Jose said...

In the words of a blogger I follow:

Enjoy the decline!


Paul E. Zimmerman said...

Sounds like a place I'm part-timing at while I get my business off the ground. They have no formal training to speak of - they don't even have an employee manual - but they lose their f'ing minds if an employee makes a mistake due to a lack of knowledge about policies, procedures, production techniques, etc. That hell hole can probably survive the stupidity of the approach to running it currently on display there (maybe), but a high tech operation? No chance.

Jay said...

I think Gen Y might just become the unwitting John Galt.

Because BBs were too lazy to train Gen Y and just told them to major in anything Gen Y will not be able to get jobs to pay the BBs retirement.

Anonymous said...

This happens in Canada all the time. A company sets a very impossible exact requirement for a job and when they can't find it they can go overseas and find someone who has the exact requirements they are looking for (or someone who will work heaper)because someone somewhere bothered to train them. I have a well paying as secure as a job gets now but when I was trying to find employement in the past, these policies meant that instead competing against Ontarians, or Canadians I had to compete against the entire world. - minuteman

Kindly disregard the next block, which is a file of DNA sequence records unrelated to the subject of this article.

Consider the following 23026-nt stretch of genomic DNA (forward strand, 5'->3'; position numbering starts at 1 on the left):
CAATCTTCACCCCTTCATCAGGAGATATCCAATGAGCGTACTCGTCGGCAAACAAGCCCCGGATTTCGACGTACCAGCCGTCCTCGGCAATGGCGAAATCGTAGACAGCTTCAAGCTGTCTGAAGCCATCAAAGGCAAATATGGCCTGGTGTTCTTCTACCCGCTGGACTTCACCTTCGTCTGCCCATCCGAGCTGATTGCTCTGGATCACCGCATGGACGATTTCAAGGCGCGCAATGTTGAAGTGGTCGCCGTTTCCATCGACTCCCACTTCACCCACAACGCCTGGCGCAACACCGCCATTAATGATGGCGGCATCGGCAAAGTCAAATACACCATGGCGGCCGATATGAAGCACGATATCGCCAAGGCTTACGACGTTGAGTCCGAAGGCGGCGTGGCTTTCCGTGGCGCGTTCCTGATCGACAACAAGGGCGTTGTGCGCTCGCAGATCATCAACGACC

Izanpo said...

This is merely a symptom of the disease: Companies don't want to invest their employees because they view them as disposable. And yet, ironically, they demand 100% unwavering loyalty from those employees.

There's your Boomer Business Model.

I worked at this one crap temp job at a factory making transmission parts. They were "training" me to use a particular CNC lathe. That lasted for about 2 nights, until I found out from the stuporvisor that the lathe was being crated up and shipped to another plant in 2 weeks.

Every one of those factories I worked at was top-heavy with managers.

Pulp Herb said...

There is one important thing in this story:

Company officials say they can't find enough skilled labor and blame parents for not allowing their children to study a trade after high school.

Our "everyone has to go to college" mentality has meant:

1. We don't encourage people to enter trades.
2. We don't have many HS trades programs left.

We do tax these businesses with local property taxes to provide schools. I can see some argument on their part the schools could return the favor and offer basic machine tool skills that could feed an apprenticeship program there.